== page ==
Legacy planning: Seeing far ahead
Working towards a 20/20 vision of distributing your assets is not as intimidating as it sounds. In fact, it’s something we should all do, regardless of how many assets we currently own, or how young we are. It’s never too early to start.
When planning your legacy, your ultimate goal is to leave wealth for your beneficiaries and dependents, so you can consider doing these things:
- Writing your Will for the smooth distribution of your assets and investments.
- Optimising the value of your assets.
- Minimising any loss in income.
- Ensuring your family’s well-being with term or whole life insurance.
- Growing your wealth and distributing it fairly with Universal Life insurance.
In the first of five series to legacy planning, we will uncover what’s involved in writing a Will to communicate your intentions to your beneficiaries — the first step to creating an impact with your wealth.
Why is a Will important
A Will is a legally binding document that lets you state clearly how and to whom you wish to distribute your assets. This removes guesswork, misinterpretation, or disputes. A lawyer can help you write your Will.
Here are 3 things to consider:
Everyone has different assets. Yours might include cash, property, an investment portfolio, valuable collections, even a business. It’s useful to make a list of all your assets, and update it at regular intervals, or when you enter another life stage. For instance, when you get married or have another child.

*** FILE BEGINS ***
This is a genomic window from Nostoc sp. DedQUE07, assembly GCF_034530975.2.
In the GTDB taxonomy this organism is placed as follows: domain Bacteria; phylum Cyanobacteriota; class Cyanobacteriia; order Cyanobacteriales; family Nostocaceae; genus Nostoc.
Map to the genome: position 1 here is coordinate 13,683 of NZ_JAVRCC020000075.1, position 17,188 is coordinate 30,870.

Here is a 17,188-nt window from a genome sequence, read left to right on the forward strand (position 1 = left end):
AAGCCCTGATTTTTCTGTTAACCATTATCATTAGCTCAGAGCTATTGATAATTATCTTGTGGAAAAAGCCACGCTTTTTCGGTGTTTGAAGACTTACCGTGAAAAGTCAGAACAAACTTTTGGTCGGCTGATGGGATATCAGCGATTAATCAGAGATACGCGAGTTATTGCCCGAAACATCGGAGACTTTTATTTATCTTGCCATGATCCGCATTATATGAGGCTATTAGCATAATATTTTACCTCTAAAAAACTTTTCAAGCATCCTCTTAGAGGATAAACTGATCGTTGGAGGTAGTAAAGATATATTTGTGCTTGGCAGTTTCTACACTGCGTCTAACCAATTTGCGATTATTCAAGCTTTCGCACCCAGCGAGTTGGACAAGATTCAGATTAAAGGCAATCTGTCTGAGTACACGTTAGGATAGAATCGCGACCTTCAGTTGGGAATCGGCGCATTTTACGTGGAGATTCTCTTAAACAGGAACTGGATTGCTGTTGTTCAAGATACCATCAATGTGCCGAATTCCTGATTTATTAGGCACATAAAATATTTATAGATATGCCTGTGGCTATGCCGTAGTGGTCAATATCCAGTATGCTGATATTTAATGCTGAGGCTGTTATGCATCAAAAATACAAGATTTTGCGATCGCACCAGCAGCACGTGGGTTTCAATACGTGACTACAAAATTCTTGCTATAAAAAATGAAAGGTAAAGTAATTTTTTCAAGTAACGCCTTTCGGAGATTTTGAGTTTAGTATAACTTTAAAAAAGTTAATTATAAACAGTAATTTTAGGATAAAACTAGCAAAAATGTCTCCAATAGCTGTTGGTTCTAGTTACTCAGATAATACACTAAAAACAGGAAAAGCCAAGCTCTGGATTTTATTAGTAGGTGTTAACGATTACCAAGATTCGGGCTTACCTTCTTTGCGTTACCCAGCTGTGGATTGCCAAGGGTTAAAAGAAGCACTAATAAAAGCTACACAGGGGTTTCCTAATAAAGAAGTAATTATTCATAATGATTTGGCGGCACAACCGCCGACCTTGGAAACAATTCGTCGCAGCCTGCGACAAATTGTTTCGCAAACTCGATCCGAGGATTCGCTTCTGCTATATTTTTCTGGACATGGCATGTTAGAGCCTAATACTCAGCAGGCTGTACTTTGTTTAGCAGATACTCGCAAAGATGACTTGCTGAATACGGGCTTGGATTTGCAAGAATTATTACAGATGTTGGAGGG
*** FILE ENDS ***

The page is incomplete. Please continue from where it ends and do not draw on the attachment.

A note about CPF
For many of us, our CPF funds are also a major asset. Note that you will have to make a separate nomination with the CPF Board, as these funds are not covered by a Will.
Perhaps you may wish to:
- Maintain your residential property for your family’s use, instead of selling it.
- Grow your wealth for your younger children’s future.
- Provide for your older children’s overseas education.
- Put aside a larger share of your assets for a vulnerable dependant.
- Keep any business ventures you have intact.
Your intentions will have a bearing on how you decide to distribute your assets.
Choosing the ‘right’ fit is important, because you are choosing the right beneficiary to fulfil your intentions.
Chances are, you have many beneficiaries, like your spouse, children, parents, other relatives or close friends, even business partners or charities. Some of them may be more suited to inherit some assets over others. For instance, the child that’s been most involved in helping you run your business is probably the most suitable person to run it.
Whatever you decide to do, you will want to be fair. But some assets like a valuable art or jewellery collection, property or business may be hard to divide. Leaving these to a single beneficiary will keep them intact and optimise their value, but may not be fair. You can still be fair to your other beneficiaries by allocating them different assets of a similar value.
Now that you’re clear about your intentions, you’re ready to look ahead. Draw up a Will that can optimise your wealth while minimising both loss of value and disputes. The sooner you do this, the better. You can then rest easy knowing that even if the unexpected happens, your beneficiaries will be taken care of, especially those who are very young or old, or have special needs.
If you need some help evaluating your assets, you can always speak to a wealth advisor to give you a holistic overview of legacy planning.
This article is meant for information only and should not be relied upon as financial advice. Before making any decision to buy, sell or hold any investment or insurance product, you should seek advice from a financial adviser regarding its suitability.